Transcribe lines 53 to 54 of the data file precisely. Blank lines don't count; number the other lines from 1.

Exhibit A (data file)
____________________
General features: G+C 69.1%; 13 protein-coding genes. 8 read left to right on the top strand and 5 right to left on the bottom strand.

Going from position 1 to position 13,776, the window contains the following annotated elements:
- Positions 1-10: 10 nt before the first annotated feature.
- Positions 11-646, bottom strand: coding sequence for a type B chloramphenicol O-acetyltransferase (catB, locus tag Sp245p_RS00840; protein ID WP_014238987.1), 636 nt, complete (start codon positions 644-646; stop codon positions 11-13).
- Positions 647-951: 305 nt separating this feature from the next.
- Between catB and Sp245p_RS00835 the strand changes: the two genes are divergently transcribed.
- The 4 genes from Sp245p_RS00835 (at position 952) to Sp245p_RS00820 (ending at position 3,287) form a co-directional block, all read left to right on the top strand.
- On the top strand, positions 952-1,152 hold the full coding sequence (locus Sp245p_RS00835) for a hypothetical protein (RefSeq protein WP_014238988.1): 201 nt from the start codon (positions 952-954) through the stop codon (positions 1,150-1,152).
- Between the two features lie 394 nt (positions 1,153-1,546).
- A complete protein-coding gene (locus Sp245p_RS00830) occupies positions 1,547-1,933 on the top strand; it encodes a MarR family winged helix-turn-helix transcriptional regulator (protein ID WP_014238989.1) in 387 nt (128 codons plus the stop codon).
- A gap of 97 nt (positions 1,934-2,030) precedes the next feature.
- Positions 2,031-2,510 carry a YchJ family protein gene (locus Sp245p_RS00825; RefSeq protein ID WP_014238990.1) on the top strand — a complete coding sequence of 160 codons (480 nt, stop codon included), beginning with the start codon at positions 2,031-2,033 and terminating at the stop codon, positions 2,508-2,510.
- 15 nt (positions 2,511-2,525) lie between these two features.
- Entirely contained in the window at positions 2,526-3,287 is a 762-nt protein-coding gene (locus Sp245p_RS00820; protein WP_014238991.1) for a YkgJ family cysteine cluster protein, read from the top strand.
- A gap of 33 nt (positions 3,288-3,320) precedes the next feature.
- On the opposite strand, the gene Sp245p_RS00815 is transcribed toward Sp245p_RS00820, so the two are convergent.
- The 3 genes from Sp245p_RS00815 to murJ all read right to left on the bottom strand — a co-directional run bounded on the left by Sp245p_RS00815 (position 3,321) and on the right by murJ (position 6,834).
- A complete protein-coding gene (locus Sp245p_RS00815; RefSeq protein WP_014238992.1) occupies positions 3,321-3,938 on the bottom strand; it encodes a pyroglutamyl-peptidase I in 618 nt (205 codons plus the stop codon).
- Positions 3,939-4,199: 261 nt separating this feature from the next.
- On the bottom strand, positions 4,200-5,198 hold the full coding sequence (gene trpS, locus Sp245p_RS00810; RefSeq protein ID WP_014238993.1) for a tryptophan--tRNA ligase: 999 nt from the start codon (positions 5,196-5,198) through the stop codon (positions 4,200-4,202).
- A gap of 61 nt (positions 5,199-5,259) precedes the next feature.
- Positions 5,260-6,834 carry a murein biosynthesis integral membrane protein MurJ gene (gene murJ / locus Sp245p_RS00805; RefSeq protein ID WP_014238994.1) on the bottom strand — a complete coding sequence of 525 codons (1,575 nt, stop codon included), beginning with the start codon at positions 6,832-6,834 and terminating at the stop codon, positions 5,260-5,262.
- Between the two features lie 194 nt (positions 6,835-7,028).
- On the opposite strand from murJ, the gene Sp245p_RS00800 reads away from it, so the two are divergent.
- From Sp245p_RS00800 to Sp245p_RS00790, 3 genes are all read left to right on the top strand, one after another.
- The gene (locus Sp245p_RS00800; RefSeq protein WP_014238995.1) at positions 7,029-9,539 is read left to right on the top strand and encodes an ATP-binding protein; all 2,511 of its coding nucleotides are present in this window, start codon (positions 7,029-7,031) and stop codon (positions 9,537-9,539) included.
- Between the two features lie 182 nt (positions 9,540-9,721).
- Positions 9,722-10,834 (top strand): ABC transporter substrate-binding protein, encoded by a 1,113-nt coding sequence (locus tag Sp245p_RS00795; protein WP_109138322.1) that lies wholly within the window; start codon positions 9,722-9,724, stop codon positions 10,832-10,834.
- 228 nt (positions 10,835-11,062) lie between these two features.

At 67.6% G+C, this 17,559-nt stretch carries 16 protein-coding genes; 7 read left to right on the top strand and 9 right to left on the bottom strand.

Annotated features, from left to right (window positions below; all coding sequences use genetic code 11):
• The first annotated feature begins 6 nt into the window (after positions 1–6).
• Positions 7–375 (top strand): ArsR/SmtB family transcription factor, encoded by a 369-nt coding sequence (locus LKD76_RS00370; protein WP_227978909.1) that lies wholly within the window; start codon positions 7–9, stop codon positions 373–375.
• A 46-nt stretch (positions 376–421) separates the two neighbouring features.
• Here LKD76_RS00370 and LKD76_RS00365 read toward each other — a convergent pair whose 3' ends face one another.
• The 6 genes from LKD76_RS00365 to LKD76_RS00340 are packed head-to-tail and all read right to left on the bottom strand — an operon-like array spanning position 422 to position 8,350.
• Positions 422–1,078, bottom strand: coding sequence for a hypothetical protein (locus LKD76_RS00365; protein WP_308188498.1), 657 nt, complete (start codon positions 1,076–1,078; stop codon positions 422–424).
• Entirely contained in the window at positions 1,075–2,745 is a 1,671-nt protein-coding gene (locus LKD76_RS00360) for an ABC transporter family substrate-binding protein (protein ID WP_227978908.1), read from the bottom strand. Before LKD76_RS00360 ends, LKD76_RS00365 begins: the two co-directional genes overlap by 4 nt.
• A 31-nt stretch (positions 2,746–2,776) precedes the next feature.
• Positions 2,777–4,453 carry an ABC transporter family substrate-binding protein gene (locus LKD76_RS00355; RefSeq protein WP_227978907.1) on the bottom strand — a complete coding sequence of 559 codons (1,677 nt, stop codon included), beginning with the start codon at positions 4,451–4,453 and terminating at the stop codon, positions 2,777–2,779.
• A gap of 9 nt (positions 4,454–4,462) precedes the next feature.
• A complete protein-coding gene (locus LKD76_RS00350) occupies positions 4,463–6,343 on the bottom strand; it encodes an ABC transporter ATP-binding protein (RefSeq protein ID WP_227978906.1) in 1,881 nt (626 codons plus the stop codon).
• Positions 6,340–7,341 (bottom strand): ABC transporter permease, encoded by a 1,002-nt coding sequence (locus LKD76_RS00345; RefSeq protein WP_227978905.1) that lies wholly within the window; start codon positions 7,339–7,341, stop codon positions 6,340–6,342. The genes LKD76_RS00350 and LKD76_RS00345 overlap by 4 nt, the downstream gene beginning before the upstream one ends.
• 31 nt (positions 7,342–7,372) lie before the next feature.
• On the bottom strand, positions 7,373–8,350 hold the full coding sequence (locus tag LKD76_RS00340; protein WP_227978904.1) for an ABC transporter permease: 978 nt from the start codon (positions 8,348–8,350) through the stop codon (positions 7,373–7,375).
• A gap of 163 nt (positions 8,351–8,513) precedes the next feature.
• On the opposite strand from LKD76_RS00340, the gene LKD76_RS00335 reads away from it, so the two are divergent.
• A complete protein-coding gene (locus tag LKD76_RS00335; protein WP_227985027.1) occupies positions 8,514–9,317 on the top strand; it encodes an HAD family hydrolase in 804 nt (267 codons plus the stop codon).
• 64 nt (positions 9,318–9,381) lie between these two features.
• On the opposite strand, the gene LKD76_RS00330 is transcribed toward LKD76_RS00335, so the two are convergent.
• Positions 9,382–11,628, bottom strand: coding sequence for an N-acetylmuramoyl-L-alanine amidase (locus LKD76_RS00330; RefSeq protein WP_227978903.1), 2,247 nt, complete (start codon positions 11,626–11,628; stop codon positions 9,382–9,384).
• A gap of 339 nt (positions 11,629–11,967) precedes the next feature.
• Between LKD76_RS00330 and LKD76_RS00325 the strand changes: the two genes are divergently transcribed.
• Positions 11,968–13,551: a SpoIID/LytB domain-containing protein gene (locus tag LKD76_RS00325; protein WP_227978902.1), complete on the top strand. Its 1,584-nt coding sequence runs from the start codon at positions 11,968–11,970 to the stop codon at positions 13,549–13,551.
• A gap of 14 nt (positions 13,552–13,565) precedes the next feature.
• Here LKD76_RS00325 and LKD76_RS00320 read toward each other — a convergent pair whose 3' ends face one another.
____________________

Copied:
• Between LKD76_RS00330 and LKD76_RS00325 the strand changes: the two genes are divergently transcribed.
• Positions 11,968–13,551: a SpoIID/LytB domain-containing protein gene (locus tag LKD76_RS00325; protein WP_227978902.1), complete on the top strand. Its 1,584-nt coding sequence runs from the start codon at positions 11,968–11,970 to the stop codon at positions 13,549–13,551.